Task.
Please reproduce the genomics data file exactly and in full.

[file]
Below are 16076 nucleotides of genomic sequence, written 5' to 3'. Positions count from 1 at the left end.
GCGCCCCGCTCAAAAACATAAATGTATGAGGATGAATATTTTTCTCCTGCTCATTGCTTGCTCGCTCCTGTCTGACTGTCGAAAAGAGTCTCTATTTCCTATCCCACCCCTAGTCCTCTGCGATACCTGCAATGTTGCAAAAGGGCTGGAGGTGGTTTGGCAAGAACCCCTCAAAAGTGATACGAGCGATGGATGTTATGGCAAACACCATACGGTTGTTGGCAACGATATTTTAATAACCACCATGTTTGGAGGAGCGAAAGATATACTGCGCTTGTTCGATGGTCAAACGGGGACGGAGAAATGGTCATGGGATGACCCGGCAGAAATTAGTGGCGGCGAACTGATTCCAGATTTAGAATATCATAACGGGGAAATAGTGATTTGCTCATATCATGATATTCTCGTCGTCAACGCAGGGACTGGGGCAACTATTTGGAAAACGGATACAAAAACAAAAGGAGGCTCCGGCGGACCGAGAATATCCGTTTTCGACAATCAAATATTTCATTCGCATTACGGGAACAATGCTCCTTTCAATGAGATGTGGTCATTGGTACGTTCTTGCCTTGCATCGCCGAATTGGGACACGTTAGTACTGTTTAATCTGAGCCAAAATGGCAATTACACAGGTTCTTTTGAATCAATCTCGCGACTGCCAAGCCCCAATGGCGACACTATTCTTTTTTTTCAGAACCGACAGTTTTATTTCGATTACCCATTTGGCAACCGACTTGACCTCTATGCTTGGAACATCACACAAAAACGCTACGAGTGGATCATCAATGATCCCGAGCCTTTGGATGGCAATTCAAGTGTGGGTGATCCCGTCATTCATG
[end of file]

Below are 16076 nucleotides of genomic sequence, written 5' to 3'. Positions count from 1 at the left end.
GCGCCCCGCTCAAAAACATAAATGTATGAGGATGAATATTTTTCTCCTGCTCATTGCTTGCTCGCTCCTGTCTGACTGTCGAAAAGAGTCTCTATTTCCTATCCCACCCCTAGTCCTCTGCGATACCTGCAATGTTGCAAAAGGGCTGGAGGTGGTTTGGCAAGAACCCCTCAAAAGTGATACGAGCGATGGATGTTATGGCAAACACCATACGGTTGTTGGCAACGATATTTTAATAACCACCATGTTTGGAGGAGCGAAAGATATACTGCGCTTGTTCGATGGTCAAACGGGGACGGAGAAATGGTCATGGGATGACCCGGCAGAAATTAGTGGCGGCGAACTGATTCCAGATTTAGAATATCATAACGGGGAAATAGTGATTTGCTCATATCATGATATTCTCGTCGTCAACGCAGGGACTGGGGCAACTATTTGGAAAACGGATACAAAAACAAAAGGAGGCTCCGGCGGACCGAGAATATCCGTTTTCGACAATCAAATATTTCATTCGCATTACGGGAACAATGCTCCTTTCAATGAGATGTGGTCATTGGTACGTTCTTGCCTTGCATCGCCGAATTGGGACACGTTAGTACTGTTTAATCTGAGCCAAAATGGCAATTACACAGGTTCTTTTGAATCAATCTCGCGACTGCCAAGCCCCAATGGCGACACTATTCTTTTTTTTCAGAACCGACAGTTTTATTTCGATTACCCATTTGGCAACCGACTTGACCTCTATGCTTGGAACATCACACAAAAACGCTACGAGTGGATCATCAATGATCCCGAGCCTTTGGATGGCAATTCAAGTGTGGGTGATCCCGTCATTCATG